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With three new plays in the past six months, Morgan Lloyd Malcolm is having a moment. Her psychodrama Mum draws on the trauma, fear and guilt of early parenthood when you find your bundle of joy also brings a burden of expectation and exhaustion. Sophie Melville is superb as a new mother whose much-needed night off turns into a nightmare. Available from Soho theatre until 6 March, it’s an insightful meditation on the art and importance of care – not just for babies but parents, too. Read the full review.
Two Billion Beats
Since theatres reopened their doors many have reduced their online offerings, but not Richmond’s essential Orange Tree. Sonali Bhattacharyya’s Two Billion Beats was part of the theatre’s Inside/Outside livestream of short plays last Easter. This full-length version, directed by Nimmo Ismail and available on demand from 8-11 March, is a compelling, witty and perceptive tale of sisterhood and of politics past and present. Read the full review.
Walking With Ghosts
Gabriel Byrne returned to the Dublin stage for the first time since 1978 with this atmospheric one-man show based on his recent lyrical memoir. It takes him back to his childhood in the city as he remembers the people and places that have stayed with him. Byrne is a sensitive storyteller and gently evokes his youthful confusion about the mysteries of religion (“how does God get into the wafer?”) and the wonder of his first trip to the movies. Lonny Price’s production is online until 4 March. Read the full review.
The pandemic has brought about an explosion of digital experimentation from theatre-makers eager to test the limits when making your screen their stage. And in the “infant artform of online theatre”, as our own Mark Fisher writes, “Thaddeus Phillips is already shaping up to be its most imaginative exponent”. The Colombia-based writer and performer’s Zoo Mundo, available until 12 March, is an ingenious Zoom adventure with an epic historical sweep and a charming handmade aesthetic. Read the full review.
Streamed for three nights (3-5 March), Tom Littler’s compact production of the tragedy has Freddie Fox as an alcoholic prince and Guildford’s Holy Trinity Church doubling for Elsinore. Littler makes inventive use of the location, Edward Fox supplies the voice of Hamlet’s father and Guildford Shakespeare Company’s production features live organ music. Read the full review.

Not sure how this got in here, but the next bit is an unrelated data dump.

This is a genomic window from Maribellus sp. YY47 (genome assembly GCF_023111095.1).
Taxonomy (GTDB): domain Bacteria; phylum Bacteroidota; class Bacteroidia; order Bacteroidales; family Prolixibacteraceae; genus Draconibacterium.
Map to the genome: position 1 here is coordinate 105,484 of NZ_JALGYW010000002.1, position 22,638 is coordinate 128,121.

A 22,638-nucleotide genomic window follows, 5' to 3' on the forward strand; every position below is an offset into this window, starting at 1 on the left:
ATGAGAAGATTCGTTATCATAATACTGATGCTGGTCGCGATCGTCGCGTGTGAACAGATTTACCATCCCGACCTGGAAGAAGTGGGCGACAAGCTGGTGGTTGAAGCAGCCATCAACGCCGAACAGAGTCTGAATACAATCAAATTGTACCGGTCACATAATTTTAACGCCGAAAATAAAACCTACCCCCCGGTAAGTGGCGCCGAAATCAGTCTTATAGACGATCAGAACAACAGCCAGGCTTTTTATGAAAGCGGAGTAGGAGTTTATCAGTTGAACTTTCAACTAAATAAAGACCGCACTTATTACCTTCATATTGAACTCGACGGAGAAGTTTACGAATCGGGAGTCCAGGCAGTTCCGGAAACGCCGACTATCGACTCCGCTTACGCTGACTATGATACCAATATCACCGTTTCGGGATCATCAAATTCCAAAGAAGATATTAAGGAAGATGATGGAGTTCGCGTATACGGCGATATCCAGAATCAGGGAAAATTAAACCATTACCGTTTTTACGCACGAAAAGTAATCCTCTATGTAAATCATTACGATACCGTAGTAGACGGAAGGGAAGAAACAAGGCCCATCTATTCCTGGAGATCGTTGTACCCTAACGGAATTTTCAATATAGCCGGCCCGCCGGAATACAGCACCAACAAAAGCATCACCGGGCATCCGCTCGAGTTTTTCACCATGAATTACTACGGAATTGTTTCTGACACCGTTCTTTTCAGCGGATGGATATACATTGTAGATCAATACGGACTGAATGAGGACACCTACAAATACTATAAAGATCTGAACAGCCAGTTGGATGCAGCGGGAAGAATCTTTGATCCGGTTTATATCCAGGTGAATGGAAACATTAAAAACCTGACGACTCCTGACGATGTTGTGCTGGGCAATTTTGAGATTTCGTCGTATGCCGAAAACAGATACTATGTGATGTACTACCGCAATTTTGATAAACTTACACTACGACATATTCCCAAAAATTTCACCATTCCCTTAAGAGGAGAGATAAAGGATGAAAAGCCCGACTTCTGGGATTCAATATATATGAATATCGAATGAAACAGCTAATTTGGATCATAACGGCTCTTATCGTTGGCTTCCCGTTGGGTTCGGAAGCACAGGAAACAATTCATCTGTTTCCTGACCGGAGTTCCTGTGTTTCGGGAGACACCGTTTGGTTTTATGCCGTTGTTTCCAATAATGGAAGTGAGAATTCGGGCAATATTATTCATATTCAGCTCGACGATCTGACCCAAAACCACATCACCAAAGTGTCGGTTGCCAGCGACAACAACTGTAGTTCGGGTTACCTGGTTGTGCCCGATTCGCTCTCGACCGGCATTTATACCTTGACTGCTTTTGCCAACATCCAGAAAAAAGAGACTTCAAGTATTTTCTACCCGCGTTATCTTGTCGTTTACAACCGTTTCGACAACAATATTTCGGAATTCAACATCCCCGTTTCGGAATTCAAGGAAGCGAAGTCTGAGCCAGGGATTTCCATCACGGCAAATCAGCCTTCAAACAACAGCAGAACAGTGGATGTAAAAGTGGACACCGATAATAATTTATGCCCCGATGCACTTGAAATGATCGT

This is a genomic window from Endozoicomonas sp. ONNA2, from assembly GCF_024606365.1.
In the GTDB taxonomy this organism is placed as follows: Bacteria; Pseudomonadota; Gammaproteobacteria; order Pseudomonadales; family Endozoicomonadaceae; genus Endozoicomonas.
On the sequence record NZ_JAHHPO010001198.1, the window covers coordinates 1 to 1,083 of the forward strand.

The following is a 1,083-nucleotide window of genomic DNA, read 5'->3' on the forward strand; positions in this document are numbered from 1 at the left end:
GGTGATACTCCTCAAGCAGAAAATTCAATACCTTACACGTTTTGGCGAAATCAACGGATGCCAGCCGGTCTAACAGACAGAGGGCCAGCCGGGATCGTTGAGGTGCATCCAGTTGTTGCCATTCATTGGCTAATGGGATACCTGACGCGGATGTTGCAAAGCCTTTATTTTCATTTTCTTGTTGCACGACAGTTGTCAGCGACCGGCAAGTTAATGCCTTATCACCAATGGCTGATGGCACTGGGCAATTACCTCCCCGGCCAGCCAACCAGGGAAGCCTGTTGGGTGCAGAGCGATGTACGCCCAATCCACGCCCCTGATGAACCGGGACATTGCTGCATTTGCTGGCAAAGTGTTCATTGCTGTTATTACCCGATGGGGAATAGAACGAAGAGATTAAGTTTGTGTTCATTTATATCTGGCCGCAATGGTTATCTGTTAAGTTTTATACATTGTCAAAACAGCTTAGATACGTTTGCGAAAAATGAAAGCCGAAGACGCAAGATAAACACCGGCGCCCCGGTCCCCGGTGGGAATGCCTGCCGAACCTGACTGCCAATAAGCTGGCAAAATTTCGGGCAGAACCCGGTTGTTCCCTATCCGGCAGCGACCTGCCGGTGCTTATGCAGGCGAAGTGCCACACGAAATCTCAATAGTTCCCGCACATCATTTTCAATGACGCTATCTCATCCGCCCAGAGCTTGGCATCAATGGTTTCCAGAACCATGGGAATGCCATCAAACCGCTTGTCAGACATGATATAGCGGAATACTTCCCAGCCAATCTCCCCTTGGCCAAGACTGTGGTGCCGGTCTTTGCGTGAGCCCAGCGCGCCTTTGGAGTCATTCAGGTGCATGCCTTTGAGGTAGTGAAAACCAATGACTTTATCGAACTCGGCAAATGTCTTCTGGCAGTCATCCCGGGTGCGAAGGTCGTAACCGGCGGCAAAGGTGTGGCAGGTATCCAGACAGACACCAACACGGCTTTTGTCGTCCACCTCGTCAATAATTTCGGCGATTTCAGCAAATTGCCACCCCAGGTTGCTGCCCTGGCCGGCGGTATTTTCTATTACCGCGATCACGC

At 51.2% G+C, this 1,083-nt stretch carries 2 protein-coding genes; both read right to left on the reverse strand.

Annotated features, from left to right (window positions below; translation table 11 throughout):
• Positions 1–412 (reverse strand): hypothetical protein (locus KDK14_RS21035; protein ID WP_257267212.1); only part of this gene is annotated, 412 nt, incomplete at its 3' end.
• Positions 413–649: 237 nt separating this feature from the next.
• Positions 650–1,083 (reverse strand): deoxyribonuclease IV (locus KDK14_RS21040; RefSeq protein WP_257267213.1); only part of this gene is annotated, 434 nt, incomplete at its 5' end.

Sophie Ellerby’s scorching debut play was staged by Stef O’Driscoll at the HighTide festival in 2019 and has since been filmed for an online version, available from Nottingham Playhouse as a five-day rental until 31 May. One of the best dramas in recent years about the maelstrom of teenage life, it’s set over a summer holiday as the effervescent Bex parties with her older boyfriend and her new friend Ruth begins to shrug off her shyness. Read the full review.
In this powerful monologue by Ifeyinwa Frederick (The Hoes), Tunde is about to turn 30 but doesn’t feel like going out. He hasn’t hit the gym for a while either. What’s keeping him inside? Depression, says his therapist, who recommends a course of CBT. Frederick’s play, brilliantly performed by Joseph Black amid boxes of memories, offers its own kind of talking therapy, raising a range of still taboo issues around male mental health. Paines Plough and Soho theatre’s production is online from 4-13 March. Read the full review.
Sutton Foster and Robert Lindsay top the cast for this tale of sailors and crooks aboard the SS American, directed by Kathleen Marshall, but watch out for the scene-stealing Carly Mercedes Dyer as gangster’s moll Erma. The Barbican’s irresistible 2021 revival of Cole Porter’s shipshape showstopper is available on BBC iPlayer all year, which is just as well: you’ll probably want to watch it more than once. Like the song says: it’s de-lovely. Read the full review.
The streaming service National Theatre at Home has built up an impressive catalogue of handsomely filmed productions – and not just shows staged at the NT. One of its most recent additions (online until 2023) is Bryony Lavery’s adaptation of Oliver Twist, a touring production by Leeds Playhouse and Ramps on the Moon. It uses what dramaturg Jenny Sealey calls “an aesthetics of access”: creatively integrated sign language, audio description and captioning. Read the full review.
“Addicts cause chaos,” observes Marcus Brigstocke. “And addiction is everywhere.” The standup speaks from experience: his family drama The Red draws on his recovery from alcohol and drug abuse as a teenager, as well as an eating disorder. First heard on BBC radio and later staged at the Edinburgh fringe, it has now been filmed by Original Theatre Company (online from 16 March-16 June). Father-and-son actors Bruce and Sam Alexander star.